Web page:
Puzzling Avian Encounters

Being semi-retired has benefits. Old age is not one of them. Perhaps the most significant advantage is time flexibility, at least what little is left. I try to write and operate my tax consulting business on bad weather days and play on nice ones. In short, my goal is to work a little and play a lot.

I’m privileged to have numerous retired friends who enjoy outdoor adventures. Gary, Suzanne, and Brent are three of the closest. The late Skip Pendleton labeled our geriatric group AARPIES. Whatever the moniker, we’re constantly studying the weather in search of suitable circumstances for an excursion.

A recent stormy weather pattern comprising of rain, snow, sleet, and persistently gusty winds challenged our planning acumen. A pause in precipitation resulted in a flurry of emails with my three frequent companions. The conclusion was a favored endeavor, a climb of Puzzle Mountain in North Newry.

A relatively new trail network, the Grafton Notch Loop Trail, which opened in 2003, passes over Puzzle Mountain’s southwest peak. The 38.2 mile circuit through Mahoosuc Land Trust property traverses seven summits. The strenuous journey has become one of Maine’s premiere backpack expeditions. Prior to my knee replacement, it would have been a goal for me. Alas, old age dictates foregoing the challenge. Carrying a full pack for that distance would risk the longevity of my prosthetic knee. I’m far too much of a sissy to endure the thoroughly unpleasant rehabilitation process a second time unless absolutely unavoidable. I admit pangs of envy whenever the usually young multiday trekkers are encountered.

My three friends were already assembling their gear when I arrived at the Route 26 trailhead. A recent rainstorm had washed away much of the snow, but beginning near Bethel there was a surviving accumulation. After greetings, my immediate concern was whether or not micro spikes were necessary. An inspection indicated the surface was marginal so two of us elected to wear them from the outset. Confronting periodic spans of ice at higher elevations, everyone was employing them before the outing was over.

The Puzzle mountain portion of the path is a 3.2 mile trek to the distinctive open 3,133 foot summit. While the weather was sunny and dry, conditions were imperfect as it was cold and breezy. A crusty layer of snow and patchy ice punctuated much of the trail. Initially crossing a dirt road and climbing a pitch, it then ascended gradually in an open hardwood forest. After about two miles, the path turned left and the gradient increased.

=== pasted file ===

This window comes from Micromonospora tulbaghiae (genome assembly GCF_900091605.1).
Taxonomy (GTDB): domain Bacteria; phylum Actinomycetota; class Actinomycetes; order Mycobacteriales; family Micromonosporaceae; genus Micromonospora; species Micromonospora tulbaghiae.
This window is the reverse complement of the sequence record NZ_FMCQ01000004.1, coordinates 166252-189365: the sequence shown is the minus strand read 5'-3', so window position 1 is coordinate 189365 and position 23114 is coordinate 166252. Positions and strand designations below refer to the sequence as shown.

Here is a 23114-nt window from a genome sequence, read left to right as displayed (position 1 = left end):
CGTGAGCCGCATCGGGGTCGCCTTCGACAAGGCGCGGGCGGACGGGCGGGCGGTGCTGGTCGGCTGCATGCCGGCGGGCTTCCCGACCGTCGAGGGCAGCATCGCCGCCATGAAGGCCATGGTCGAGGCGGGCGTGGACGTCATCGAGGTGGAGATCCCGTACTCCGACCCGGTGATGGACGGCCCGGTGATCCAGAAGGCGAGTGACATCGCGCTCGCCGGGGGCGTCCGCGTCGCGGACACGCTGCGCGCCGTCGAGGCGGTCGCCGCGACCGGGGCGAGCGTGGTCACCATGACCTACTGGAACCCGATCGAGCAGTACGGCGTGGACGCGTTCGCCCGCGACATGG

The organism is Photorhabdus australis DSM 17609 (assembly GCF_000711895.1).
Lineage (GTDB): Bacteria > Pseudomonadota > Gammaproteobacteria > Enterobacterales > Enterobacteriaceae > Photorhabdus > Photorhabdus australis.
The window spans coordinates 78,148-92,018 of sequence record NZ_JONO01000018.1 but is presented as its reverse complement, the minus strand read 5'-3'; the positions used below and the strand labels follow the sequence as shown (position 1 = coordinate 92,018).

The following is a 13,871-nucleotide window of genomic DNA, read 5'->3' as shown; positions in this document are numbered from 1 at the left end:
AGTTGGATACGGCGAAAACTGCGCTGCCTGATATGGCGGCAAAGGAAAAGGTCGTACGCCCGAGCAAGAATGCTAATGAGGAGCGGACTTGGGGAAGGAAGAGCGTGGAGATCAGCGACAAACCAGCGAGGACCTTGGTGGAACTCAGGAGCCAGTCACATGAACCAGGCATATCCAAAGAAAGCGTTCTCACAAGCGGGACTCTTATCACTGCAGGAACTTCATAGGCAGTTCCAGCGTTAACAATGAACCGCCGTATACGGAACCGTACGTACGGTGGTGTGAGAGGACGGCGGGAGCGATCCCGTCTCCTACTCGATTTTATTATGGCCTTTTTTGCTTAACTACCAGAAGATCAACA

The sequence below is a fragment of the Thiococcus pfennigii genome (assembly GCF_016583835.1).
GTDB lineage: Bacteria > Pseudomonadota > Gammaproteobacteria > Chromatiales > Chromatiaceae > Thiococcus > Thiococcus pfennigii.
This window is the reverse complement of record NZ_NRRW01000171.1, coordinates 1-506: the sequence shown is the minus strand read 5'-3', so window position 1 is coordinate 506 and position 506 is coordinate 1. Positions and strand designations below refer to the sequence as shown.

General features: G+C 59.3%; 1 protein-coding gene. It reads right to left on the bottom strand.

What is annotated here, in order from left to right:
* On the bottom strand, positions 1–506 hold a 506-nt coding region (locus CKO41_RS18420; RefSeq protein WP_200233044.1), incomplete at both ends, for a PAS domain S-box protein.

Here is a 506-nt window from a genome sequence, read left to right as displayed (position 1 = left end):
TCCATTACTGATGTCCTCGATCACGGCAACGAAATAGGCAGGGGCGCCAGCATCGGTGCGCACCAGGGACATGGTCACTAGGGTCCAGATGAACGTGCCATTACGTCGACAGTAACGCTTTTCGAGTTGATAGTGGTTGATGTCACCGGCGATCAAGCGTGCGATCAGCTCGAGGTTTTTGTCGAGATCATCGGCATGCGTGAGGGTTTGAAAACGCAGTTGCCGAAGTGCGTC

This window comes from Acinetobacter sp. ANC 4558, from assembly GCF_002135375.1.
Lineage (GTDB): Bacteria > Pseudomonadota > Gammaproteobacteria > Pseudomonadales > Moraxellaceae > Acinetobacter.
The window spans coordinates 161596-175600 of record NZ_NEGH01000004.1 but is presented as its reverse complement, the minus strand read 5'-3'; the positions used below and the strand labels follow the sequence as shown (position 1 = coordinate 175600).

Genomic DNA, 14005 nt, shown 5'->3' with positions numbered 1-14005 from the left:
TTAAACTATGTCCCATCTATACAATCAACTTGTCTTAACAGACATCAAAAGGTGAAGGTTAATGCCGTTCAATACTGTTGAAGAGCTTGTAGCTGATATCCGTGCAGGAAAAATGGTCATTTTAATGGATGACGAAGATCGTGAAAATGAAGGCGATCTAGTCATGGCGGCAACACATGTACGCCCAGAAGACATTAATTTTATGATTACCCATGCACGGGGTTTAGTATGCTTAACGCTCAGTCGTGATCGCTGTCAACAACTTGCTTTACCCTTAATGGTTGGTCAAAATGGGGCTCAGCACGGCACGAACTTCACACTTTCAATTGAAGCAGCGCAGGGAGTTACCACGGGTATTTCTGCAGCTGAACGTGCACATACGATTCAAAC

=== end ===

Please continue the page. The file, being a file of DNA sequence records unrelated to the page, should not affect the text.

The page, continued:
I consider myself as promising birder. Devoting years of diligent study, I’ve learned to quickly identify pigeons, sea gulls, and robins. Gary and Suzanne are more advanced. While climbing, Suzanne spotted a mysterious gray and white bird soaring above us. My visceral observation was a sea gull. Doubting the veracity of my pronouncement, she speculated we might have experienced the rare sighting of a Goshawk; confirming the same on her bird app. The outing had barely begun and my bird tally was expanding geometrically.

The prolonged steep section completed, the route narrowed wrapping westerly around an abrupt incline before ascending some short switchbacks in a dense stand of conifers. Emerging onto an expansive open ledge with spectacular views of Grafton Notch and the Mahoosuc Range, penetrating blustery winds dominated from the northwest.

Entering a sheltered wooded section, we navigated through immense boulders with lengthy stretches of hard ice. At 2.6 miles, a junction for Woodsum Spur was encountered on an elongated sloping ledge. Signage indicated the partially visible rugged summit was another six-tenths of a mile. After scrambling over several complex rocky inclines, we negotiated up a consequential icy slide.

Persisting through sparse stunted growth, we observed a bird fluttering beyond a nearby tree. When it landed on a limb, Gary astutely identified our feathered friend as a White-winged Crossbill. Having never heard of a cross billed whatchamacallit; my bird count had blossomed to an impressive five.

Winds were howling as we approached a precipitous ledge beneath the summit. Everyone huddled donning parkas prior to completing the final ascent. No photos from the top for me, my camera battery froze despite being enclosed in an insulated container.

Following a brief respite in a protected area on the east side of the summit cone, we began our descent. The views of Sunday River White Cap and the White Mountains beyond were breathtaking. Finishing the journey, I wallowed in satisfaction knowing I had migrated from promising to fledgling birder status. The sky is the limit!

Author of “The Greatest Mars Hill Bank Robbery” and Mountains for Mortals – New England,” Ron Chase resides in Topsham. Visit his website at www.ronchaseoutdooors.com or he can be reached at ronchaseoutdoors@comcast.net

Ron Chase

About Ron Chase

At age 70, Ron Chase is old. But, he’s not under the grass…yet. Retired from a career with the Internal Revenue Service, he has embarked on a new life as a freelance writer and tax consultant. Don’t be misled; in reality, he works a little and plays a lot. When not busy kayaking, canoeing, biking, mountain climbing and skiing, he sometimes finds time to write and assist his tax clients. A lifelong Mainer now living in Topsham, he is the recent author of The Great Mars Hill Bank Robbery, a biography of Vietnam War hero and bank robber Bernard Patterson.